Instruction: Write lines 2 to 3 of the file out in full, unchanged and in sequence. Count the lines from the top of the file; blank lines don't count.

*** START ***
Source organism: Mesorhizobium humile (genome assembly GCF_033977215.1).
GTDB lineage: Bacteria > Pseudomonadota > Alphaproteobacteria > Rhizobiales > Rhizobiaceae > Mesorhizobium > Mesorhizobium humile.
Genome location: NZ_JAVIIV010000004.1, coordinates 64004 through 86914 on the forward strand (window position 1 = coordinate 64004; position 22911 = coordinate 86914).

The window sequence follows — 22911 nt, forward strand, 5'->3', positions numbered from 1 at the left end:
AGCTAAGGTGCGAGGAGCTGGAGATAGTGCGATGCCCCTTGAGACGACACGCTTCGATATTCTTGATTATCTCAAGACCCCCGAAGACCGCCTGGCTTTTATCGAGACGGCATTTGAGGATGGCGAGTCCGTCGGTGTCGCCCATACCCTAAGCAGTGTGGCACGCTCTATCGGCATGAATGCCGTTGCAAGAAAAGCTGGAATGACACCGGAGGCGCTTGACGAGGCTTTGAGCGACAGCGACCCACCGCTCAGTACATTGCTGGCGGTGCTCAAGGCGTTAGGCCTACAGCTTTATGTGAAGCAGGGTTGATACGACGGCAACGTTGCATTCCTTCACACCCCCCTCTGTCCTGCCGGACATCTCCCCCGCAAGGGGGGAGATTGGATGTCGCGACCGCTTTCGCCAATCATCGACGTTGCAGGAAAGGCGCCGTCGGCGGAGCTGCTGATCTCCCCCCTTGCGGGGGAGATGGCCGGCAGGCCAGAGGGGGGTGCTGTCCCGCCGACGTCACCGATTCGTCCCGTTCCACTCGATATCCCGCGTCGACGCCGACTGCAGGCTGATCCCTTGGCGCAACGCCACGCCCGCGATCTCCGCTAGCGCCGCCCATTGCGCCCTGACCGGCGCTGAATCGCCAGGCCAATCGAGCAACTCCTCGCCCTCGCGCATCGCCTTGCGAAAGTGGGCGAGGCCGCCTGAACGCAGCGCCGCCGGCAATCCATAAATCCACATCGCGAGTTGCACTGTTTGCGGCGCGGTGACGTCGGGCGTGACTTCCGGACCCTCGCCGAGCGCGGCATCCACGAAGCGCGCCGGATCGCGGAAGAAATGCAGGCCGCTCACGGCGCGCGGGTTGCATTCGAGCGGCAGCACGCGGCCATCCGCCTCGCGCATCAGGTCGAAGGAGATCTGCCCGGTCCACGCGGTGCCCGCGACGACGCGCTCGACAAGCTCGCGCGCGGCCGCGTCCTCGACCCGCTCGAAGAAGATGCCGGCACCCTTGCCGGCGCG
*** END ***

GTDB lineage: Bacteria > Pseudomonadota > Alphaproteobacteria > Rhizobiales > Rhizobiaceae > Mesorhizobium > Mesorhizobium humile.
Genome location: NZ_JAVIIV010000004.1, coordinates 64004 through 86914 on the forward strand (window position 1 = coordinate 64004; position 22911 = coordinate 86914).